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Biochim Biophys Acta. 2011 Dec;1811(12):1090-6. doi: 10.1016/j.bbalip.2011.08.011. Epub 2011 Aug 23.

Identification and characterization of ABCB1-mediated and non-apoptotic sebum secretion in differentiated hamster sebocytes.

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  • 1Department of Biochemistry and Molecular Biology, Tokyo University of Pharmacy and Life Sciences, Tokyo, Japan.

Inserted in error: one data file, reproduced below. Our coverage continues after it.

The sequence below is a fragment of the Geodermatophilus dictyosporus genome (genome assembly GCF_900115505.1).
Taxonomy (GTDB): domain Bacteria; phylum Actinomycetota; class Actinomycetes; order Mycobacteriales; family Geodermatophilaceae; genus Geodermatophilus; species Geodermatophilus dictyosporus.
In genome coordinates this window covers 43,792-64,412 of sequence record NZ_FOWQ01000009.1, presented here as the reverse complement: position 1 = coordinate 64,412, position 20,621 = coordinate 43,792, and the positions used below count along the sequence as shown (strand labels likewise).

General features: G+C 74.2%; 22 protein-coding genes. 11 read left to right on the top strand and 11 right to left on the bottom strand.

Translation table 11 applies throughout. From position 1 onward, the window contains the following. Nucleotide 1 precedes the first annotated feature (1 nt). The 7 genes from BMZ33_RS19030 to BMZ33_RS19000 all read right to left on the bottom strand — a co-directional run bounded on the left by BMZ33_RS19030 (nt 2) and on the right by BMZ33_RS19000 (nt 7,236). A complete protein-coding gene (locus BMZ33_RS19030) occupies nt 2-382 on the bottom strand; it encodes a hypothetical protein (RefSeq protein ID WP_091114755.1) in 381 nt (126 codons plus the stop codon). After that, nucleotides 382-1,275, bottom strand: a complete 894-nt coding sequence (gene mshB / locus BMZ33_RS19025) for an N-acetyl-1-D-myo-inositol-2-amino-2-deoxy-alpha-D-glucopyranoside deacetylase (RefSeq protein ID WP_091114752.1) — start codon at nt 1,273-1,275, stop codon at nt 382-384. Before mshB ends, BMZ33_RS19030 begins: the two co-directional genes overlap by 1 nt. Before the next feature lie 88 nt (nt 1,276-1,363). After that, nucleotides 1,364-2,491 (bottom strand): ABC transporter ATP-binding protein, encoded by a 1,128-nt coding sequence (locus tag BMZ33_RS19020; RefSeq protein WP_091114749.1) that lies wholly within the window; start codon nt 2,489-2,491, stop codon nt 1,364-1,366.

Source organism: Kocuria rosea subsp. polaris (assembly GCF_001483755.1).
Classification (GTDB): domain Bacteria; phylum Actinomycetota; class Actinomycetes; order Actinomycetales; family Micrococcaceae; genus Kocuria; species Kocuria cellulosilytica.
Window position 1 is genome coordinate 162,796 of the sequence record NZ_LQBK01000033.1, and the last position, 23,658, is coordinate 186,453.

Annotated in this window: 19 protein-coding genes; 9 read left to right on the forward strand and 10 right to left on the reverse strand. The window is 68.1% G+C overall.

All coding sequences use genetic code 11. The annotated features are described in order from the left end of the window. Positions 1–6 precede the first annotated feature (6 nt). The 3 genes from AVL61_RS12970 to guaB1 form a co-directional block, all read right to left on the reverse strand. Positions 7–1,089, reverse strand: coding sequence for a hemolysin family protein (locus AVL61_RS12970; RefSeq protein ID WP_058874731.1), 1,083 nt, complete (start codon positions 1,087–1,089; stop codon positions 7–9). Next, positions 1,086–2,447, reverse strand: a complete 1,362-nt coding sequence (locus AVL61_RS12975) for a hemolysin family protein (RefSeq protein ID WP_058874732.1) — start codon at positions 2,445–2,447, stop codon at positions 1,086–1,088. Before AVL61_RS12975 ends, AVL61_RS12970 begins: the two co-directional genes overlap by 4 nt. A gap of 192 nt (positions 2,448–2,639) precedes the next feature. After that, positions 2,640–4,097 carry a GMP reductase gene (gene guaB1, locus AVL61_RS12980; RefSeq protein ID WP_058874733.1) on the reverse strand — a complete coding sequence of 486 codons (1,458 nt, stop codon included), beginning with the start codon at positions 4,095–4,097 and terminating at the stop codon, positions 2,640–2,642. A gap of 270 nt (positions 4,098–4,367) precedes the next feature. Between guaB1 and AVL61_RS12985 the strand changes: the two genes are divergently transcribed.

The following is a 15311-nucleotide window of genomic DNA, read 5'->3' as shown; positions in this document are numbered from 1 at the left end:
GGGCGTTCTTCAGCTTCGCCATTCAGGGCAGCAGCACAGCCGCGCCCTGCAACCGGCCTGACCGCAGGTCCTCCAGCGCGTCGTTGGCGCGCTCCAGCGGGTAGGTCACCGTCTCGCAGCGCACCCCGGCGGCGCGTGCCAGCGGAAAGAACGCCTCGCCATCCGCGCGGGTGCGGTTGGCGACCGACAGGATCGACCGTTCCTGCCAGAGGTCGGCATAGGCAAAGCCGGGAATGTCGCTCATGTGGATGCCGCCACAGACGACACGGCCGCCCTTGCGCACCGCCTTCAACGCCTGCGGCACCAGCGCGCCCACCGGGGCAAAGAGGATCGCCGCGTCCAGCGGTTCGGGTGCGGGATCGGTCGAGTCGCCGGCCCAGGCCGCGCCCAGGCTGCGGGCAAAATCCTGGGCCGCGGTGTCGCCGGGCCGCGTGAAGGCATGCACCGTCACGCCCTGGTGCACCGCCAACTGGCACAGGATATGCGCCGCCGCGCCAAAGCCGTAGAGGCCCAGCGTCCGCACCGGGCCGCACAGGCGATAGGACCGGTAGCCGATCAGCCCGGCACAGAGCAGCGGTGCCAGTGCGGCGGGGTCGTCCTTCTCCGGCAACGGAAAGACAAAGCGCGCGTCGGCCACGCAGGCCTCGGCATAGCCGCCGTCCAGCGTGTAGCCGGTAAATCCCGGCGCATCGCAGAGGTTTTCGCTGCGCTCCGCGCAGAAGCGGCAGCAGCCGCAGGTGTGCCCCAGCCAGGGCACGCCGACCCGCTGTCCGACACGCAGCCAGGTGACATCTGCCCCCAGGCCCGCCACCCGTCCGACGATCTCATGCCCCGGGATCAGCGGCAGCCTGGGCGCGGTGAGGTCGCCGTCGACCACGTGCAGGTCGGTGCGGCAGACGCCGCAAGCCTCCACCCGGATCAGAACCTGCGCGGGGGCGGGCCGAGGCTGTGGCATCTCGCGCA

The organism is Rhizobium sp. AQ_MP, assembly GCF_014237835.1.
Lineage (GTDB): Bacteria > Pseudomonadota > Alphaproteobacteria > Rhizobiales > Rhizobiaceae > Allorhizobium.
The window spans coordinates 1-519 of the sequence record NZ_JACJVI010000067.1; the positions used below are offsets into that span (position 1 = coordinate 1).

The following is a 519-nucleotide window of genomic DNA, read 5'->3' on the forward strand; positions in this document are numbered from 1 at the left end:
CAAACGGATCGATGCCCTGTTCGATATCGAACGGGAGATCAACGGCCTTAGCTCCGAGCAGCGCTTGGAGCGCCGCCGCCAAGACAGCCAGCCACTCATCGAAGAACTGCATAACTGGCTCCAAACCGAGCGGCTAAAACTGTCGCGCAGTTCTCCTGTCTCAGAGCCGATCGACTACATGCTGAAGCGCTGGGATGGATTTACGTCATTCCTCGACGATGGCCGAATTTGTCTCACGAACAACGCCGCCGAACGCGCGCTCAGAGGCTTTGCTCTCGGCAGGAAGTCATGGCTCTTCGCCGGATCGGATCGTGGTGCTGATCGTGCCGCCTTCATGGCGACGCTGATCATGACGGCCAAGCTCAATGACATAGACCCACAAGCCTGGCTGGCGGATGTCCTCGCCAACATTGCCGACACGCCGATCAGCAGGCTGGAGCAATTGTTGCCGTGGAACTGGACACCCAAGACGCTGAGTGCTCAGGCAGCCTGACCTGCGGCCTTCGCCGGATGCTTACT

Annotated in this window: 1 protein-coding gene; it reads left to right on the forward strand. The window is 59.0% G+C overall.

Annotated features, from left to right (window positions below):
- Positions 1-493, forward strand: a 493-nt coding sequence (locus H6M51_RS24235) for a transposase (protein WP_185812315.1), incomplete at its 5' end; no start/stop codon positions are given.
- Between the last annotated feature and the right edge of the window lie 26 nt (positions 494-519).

Sebaceous glands secrete sebum onto the skin surface in a holocrine manner and as such a thin lipid layer is formed as a physiological barrier. In the present study, extracellular level of triacylglycerols (TG), a major sebum component, as well as intracellular TG accumulation was augmented in insulin-differentiated hamster sebocytes (DHS). The DHS exhibited phosphatidylserine exposure in an apoptosis-independent manner. In addition, intracellular ATP level and membrane-transporter activity using a substrate, Rhodamine 123, were highly detectable in the DHS rather than in the undifferentiated hamster sebocytes. A membrane-transporter activating reagent, 2'(3')-O-(4-benzoylbenzoyl) adenosine 5'-triphosphate (BzATP), enhanced transporter activity, extracellular TG level, and phosphatidylserine exposure in the DHS. Both transporter activity and TG secretion were suppressed by R-verapamil, a potent membrane-transporter inhibitor, in the BzATP-treated and untreated DHS. Furthermore, the gene expression and production of ATP-binding cassette subfamily B member 1 (ABCB1) were augmented in the DHS. ABCB1 was also detectable in sebaceous glands in the skin of hamsters. Moreover, the cell-differentiation- and BzATP-augmented transporter activity and TG secretion were dose-dependently inhibited by adding not only an ABCB1 antibody but also a selective inhibitor of ABCB1, PSC833. Thus, these results provide novel evidence that ABCB1 is involved in sebum secretion in the DHS, which is associated with non-apoptotic phosphatidylserine exposure and the increased level of intracellular ATP. These findings should accelerate the understanding of sebum secretion occurring in a holocrine-independent manner in sebaceous glands, and may contribute to the development of therapies for sebaceous gland disorders such as acne, seborrhea, and xerosis.

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